Once again, it’s Paris Fashion week, bloggers and fashionistas are heading to one of the big four world capitals of fashion to attend shows and promote new trends. Latest collections are displayed to the media, and buyers are tempted to follow the trend and buy new items to wear fashionable outfits.
Today, we live in a fast fashion culture; each season, new colors and styles are in. Mass production has made clothing items available on the market for affordable prices. Moreover, social media has increased the pressure on teenagers and young adults to buy more of those new items because who wants to be photographed wearing the same outfit twice?
Fashion commerce is a vibrant and growing industry and is important to the world’s economy. It employs hundreds of millions of people worldwide and generates substantial incomes. But are we really aware of the impacts of our consumerist fashion culture on the environment?
The clothing industry has major impacts on our planet. It exerts great pressure on natural resources throughout the entire life cycle of an item from manufacturing it, to cleaning it and, eventually, to throwing it away.
The manufacturing of clothing has a huge footprint and is a major consumer of energy and natural resources. The production of garments is believed to be responsible for cutting down more than 100 million trees yearly. Moreover, according to National Geographic, the fabrication of a single cotton shirt consumes around 2700 liters of water, which is equivalent to how much water an average person uses in two weeks.
According to the Ellen McArthur Foundation, the fashion industry is responsible annually for 1.2 billion tons of greenhouse gas emissions, trapping the heat in the atmosphere and causing global warming. As a case in point, producing and washing one pair of jeans releases the same amount of CO2 as driving 110 Km.
Scientific researchers have concluded that washing synthetic items releases plastic microfibers, which are released and accumulate into seawater and are consumed by sea creatures. Human beings are thus indirectly impacted as micro-plastics eventually enter the food chain.
In our fast fashion culture, garments are worn only a few times and are considered rather disposable. According to McKinsey, almost 60% of clothing items bought are discarded within a year. Every second, 12 to 14 tons of textile garbage is thrown away. As a case in point, New York City incinerates or puts into landfill more than 20 million dollars’ worth of textiles every year.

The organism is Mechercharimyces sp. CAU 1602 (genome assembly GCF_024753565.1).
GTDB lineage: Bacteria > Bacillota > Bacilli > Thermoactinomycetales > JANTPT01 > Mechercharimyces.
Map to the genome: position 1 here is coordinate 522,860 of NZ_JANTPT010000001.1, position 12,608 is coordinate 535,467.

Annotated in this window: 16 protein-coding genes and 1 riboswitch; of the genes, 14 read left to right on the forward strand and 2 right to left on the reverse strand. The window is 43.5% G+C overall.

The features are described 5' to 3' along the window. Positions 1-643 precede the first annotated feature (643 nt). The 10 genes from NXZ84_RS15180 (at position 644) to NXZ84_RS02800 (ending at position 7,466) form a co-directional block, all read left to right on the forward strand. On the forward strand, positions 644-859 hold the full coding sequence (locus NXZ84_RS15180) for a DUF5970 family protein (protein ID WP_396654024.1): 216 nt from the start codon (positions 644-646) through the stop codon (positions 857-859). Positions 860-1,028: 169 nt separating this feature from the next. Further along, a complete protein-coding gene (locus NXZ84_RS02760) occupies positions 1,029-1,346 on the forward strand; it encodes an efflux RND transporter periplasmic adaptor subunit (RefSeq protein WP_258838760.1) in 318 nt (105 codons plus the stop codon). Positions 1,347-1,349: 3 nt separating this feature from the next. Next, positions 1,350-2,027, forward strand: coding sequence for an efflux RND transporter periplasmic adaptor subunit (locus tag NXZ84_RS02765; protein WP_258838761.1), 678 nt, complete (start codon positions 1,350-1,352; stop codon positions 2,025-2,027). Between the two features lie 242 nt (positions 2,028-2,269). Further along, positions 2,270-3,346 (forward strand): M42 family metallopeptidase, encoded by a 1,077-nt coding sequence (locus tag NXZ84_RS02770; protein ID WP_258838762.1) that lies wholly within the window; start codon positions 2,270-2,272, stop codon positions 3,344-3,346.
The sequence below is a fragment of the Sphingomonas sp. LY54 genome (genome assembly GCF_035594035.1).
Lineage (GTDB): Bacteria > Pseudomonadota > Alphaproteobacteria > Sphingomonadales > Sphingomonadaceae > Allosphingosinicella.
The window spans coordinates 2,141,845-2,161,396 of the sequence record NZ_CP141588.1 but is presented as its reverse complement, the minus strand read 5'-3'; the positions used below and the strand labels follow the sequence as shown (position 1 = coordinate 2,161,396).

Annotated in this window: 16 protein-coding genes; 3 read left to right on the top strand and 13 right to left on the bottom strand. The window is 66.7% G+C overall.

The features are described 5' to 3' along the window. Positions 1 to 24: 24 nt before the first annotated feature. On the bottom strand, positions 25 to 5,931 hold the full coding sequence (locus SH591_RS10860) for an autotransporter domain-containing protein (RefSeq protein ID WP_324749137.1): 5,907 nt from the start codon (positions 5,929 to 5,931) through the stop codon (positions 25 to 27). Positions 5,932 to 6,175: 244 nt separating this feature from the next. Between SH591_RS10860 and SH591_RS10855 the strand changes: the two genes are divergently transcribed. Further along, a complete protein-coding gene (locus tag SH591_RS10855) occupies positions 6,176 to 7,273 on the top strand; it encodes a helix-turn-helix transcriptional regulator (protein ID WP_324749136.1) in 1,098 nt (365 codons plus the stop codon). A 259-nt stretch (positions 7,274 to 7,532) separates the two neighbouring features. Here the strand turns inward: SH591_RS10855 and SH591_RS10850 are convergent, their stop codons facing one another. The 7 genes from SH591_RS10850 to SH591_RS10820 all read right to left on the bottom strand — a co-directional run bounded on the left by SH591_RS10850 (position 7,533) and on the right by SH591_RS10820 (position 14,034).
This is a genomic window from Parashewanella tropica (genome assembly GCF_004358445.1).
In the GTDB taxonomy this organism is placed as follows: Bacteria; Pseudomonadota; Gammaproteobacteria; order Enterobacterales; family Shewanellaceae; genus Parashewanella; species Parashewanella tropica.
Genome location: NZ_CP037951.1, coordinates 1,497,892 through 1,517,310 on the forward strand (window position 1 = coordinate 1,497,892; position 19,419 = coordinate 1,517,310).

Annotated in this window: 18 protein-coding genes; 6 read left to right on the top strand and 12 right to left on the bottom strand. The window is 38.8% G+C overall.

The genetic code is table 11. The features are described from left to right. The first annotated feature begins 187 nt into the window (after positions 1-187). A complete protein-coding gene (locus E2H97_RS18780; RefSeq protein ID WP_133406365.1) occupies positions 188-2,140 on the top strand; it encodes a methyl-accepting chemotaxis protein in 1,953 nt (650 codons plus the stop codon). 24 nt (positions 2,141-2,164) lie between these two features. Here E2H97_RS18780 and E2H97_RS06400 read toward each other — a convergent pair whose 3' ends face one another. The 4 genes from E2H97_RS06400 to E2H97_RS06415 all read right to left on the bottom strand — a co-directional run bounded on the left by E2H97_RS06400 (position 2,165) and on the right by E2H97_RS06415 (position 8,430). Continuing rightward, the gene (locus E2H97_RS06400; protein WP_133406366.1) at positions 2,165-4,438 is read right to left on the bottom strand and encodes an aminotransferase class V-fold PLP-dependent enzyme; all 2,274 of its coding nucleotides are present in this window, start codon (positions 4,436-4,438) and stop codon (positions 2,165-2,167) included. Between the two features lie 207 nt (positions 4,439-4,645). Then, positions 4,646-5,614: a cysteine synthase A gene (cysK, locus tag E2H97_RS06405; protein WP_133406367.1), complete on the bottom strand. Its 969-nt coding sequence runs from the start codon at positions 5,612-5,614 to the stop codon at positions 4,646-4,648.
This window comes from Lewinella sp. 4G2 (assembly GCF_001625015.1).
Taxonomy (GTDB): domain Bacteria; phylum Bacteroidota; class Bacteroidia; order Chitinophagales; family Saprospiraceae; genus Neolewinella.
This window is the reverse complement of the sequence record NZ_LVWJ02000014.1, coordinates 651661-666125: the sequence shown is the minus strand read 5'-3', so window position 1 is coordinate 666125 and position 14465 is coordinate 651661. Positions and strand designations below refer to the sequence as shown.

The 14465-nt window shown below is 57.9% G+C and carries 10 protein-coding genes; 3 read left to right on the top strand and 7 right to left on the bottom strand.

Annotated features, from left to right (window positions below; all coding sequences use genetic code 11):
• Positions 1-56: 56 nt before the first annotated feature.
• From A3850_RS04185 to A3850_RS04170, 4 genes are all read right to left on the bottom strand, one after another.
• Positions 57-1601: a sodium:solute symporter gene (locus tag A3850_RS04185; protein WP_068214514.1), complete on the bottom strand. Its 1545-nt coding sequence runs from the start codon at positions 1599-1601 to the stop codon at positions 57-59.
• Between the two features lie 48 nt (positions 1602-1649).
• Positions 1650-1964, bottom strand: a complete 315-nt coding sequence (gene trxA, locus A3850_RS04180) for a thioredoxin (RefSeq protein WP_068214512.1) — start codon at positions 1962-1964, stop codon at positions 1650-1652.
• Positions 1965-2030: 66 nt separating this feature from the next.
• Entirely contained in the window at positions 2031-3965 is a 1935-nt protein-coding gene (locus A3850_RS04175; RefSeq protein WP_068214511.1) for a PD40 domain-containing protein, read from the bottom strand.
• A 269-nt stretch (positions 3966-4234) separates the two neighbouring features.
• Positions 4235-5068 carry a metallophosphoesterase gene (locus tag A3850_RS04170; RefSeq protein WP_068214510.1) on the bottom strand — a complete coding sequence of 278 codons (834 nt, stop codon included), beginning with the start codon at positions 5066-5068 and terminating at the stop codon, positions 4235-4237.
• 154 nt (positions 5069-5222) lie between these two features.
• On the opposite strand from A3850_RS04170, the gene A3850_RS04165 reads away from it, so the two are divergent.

The situation is alerting as the fashion industry and consumerist trends show no signs of slowing down. However, the impacts of the environment can be reduced if producers reconsider their business models.
For instance, manufacturers could use less synthetic fabrics, and instead, use more natural fiber and recycled textiles. Fashion stores could provide a corner to recollect unwanted items or textiles for reuse or recycle. Second-hand markets and clothes rental stores are examples of sustainable businesses inciting the re-use of fashion items.
Policies could be designed to support a new textiles economy. For instance, incentives could be placed to incite textile collection and the development of sustainable fashion businesses.
Moreover, people should control their buying. Raising awareness and addressing the topic might influence people to purchase fewer items. Instead of throwing away unwanted clothes or textiles, one must consider recycling them, selling them or donating them.
Shoppers are the motors of textile production industries. When they become aware of their consumptions and reduce their buying and demand change and transparency from producers, the latter will be forced to change their business models and make them more sustainable to survive a highly competitive economy. However, if people keep on following this fast fashion culture, the pressure on the environment is likely to increase.
Reem Khamis graduated from the Lebanese American University with a bachelor of Architecture and earned her Master's degree in Environmental and Energy Management at the University of Twente in the Netherlands. Her thesis focuses on urban resilience and climate change adaptation in megacities using a comparative approach of Cairo, London, and New York.
Khamis is currently undergoing her Ph.D. studies in Environmental and Energy Solutions at the University of Pau and Pays de L'Adour in France, focusing on climate change adaptation in medium-sized European cities.
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